MarkLogic performs best if swap space is not used. There are other knowledge base articles that discuss sizing recommendations when configuring your MarkLogic Server. This article discusses the Linux
swappiness setting that can limit the amount of swap activity in the event that swap space is required.
Beginning with kernel version 3.5 (RHEL7) and 2.6.32-303 (RHEL 6.4), MarkLogic suggests setting
vm.swappiness to '1', and our recommendation is for it to be set to a value no greater than 10. With older Linux kernel versions,
vm.swappiness can be set to zero, but we do not recommend setting swappiness to 0 on newer kernels.
You can check the
swappiness setting on your Linux servers with the following command:
sysctl -a | grep swapp
If it doesn't exist already, add
vm.swappiness=1 to the
/etc/sysctl.conf file and execute the following command to apply this change:
sudo sysctl -f
Depending on kernel version, the default Linux value for
swappiness is 40-60. This is good for a desktop system that run a variety of applications but has a very small amount of memory. The default setting is not good for a server system that wants to run a single dedicated process – such as MarkLogic Server.
A warning on swappiness
The behaviour of
swappiness on newer Linux kernels has changed. On kernels for Linux greater than 3.5 and 2.6.32-303, setting
swappiness to 0 will more aggressively avoid swapping, which increases the risk of out-of-memory (OOM) killing under strong memory and I/O pressure. To achieve the same behavior of
swappiness as previous versions in which the recommendation was to set
swappiness to 0, set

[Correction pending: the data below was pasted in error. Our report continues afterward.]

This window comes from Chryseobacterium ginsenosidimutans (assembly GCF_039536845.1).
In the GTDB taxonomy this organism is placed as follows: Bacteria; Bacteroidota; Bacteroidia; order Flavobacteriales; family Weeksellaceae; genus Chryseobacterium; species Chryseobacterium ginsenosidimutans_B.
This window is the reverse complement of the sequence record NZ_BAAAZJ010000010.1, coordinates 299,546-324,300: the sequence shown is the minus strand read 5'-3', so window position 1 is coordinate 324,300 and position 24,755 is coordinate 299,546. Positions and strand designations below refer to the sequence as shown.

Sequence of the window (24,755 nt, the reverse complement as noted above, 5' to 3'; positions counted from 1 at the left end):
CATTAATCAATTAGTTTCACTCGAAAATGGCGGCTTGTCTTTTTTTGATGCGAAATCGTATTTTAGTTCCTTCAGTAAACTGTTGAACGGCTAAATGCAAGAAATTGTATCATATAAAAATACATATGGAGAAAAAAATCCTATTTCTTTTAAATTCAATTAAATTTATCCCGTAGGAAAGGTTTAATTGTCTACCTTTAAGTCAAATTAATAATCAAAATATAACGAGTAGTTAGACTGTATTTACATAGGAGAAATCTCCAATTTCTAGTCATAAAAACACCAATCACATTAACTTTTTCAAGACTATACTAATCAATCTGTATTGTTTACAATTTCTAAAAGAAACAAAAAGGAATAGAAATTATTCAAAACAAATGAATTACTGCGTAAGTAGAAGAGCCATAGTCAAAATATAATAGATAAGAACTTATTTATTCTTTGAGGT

swappiness to the value of 1. We do not recommend setting swappiness to 0 on newer kernels.
While you are making changes, the following kernels settings will also help
vm.dirty_background_ratio is the percentage of system memory that can be filled with “dirty” pages — memory pages that still need to be written to disk — before the pdflush/flush/kdmflush background processes kick in to write it to disk. We suggest setting it to 1%, so if your virtual server has 64 GB of memory that’s ~2/3 GB of data that can be sitting in RAM before something is done.
vm.dirty_ratio is the absolute maximum amount of system memory that can be filled with dirty pages before everything must get committed to disk. When the system gets to this point all new I/O blocks until dirty pages have been written to disk. This is often the source of long I/O pauses, but is a safeguard against too much data being cached unsafely in memory.
When the computer runs out of memory, it has to kick out some memory. At that moment, it has 2 choices:
1) Kick out mmap’ed files. This is cheaper if the file is mmaped, as in read-only (for example, MarkLogic range indexes are read only)
2) Kick out anon memory.
If swappiness is large, Linux would prefer #2 over #1. If
swappiness is small, Linux would prefer #1 over #2.